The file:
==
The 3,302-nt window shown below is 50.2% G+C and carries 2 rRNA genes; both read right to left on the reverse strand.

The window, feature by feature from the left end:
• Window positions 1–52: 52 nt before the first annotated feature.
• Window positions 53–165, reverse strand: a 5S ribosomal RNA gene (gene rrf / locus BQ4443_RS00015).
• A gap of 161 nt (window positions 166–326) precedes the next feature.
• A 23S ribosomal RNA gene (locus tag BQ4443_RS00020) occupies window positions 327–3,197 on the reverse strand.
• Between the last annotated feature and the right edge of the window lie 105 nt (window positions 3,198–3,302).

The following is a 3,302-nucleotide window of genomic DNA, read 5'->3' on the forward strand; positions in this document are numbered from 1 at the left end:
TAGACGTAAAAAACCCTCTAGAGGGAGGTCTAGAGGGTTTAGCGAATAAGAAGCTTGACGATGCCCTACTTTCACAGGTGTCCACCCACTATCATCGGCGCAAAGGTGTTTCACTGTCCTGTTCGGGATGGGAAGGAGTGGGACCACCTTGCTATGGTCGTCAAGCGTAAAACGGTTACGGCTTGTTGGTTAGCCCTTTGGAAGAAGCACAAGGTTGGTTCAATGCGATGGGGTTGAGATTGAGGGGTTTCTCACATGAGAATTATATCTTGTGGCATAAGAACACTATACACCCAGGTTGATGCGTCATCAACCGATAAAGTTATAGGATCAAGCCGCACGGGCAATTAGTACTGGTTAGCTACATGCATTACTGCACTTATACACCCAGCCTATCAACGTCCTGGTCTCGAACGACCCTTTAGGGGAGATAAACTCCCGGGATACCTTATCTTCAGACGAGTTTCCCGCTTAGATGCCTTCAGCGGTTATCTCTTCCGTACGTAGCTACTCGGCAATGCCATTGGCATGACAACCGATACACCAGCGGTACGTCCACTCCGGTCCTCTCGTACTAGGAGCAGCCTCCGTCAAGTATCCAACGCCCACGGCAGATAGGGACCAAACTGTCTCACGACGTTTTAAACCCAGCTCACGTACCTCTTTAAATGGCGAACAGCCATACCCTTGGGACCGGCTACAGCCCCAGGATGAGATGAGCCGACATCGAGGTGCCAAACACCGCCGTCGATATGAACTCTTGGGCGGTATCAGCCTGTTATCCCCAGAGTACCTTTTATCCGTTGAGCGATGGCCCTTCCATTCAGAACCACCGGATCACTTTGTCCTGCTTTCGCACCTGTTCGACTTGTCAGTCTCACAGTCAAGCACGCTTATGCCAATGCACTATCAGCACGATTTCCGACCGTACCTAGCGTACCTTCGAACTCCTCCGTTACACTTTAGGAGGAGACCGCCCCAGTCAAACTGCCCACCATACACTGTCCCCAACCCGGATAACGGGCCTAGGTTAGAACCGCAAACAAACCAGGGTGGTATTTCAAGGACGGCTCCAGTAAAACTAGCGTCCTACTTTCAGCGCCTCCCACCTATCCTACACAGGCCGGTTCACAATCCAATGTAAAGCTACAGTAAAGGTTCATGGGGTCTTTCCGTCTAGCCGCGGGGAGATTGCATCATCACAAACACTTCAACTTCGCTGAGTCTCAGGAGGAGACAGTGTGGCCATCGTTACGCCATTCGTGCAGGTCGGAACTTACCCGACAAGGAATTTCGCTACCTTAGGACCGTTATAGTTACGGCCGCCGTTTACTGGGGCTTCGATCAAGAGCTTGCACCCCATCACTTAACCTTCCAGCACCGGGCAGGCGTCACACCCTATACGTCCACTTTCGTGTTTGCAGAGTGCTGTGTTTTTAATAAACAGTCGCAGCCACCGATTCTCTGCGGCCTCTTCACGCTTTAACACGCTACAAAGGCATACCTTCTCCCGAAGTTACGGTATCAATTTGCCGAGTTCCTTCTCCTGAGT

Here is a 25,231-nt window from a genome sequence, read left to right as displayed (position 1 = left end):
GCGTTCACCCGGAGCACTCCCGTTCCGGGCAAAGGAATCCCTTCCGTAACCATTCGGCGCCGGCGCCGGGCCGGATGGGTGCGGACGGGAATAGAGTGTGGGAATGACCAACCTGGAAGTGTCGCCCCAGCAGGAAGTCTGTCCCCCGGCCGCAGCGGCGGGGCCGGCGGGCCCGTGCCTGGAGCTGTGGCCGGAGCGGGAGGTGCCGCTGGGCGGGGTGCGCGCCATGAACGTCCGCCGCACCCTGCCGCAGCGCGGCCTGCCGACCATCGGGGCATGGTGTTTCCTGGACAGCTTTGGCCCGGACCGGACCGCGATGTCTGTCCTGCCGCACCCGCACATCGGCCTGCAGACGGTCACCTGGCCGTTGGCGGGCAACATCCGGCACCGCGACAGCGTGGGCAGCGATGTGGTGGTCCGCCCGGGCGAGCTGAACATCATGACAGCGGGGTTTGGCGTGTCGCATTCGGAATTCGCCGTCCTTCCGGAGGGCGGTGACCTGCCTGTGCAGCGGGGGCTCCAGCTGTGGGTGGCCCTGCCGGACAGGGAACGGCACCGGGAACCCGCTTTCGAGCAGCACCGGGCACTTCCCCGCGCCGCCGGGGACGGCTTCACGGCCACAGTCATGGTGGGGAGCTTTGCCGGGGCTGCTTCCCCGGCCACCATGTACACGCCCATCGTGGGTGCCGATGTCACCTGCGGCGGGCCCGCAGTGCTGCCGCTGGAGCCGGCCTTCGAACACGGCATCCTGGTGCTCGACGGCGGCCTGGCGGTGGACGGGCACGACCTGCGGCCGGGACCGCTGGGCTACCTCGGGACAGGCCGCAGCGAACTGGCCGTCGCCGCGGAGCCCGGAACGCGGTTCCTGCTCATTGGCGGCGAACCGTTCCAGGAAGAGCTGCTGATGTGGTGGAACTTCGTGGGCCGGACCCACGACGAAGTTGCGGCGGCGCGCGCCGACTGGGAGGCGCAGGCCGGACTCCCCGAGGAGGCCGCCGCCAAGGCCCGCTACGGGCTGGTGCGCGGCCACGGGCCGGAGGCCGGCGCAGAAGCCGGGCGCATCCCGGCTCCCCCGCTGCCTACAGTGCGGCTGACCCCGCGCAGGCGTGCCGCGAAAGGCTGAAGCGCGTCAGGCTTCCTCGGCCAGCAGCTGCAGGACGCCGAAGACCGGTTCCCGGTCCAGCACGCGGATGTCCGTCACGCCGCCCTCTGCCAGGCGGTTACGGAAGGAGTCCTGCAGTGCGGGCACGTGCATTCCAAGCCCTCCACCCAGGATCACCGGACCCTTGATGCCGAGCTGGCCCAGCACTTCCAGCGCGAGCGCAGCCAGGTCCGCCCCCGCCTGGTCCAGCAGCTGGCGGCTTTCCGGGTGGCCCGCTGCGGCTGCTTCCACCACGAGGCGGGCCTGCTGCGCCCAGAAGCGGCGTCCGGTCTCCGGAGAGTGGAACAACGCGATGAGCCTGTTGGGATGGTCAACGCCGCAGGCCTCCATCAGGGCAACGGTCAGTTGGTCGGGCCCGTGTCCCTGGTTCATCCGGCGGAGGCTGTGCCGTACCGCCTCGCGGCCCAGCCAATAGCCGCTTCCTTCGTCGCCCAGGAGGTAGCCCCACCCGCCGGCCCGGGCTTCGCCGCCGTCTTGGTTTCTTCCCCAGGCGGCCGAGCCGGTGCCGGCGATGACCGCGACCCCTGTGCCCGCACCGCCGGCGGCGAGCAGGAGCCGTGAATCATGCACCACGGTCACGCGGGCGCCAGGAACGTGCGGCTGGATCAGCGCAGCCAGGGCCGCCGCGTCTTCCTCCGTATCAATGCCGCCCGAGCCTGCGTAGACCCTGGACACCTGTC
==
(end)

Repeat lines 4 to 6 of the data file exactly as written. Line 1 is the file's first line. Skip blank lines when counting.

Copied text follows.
• Window positions 53–165, reverse strand: a 5S ribosomal RNA gene (gene rrf / locus BQ4443_RS00015).
• A gap of 161 nt (window positions 166–326) precedes the next feature.
• A 23S ribosomal RNA gene (locus tag BQ4443_RS00020) occupies window positions 327–3,197 on the reverse strand.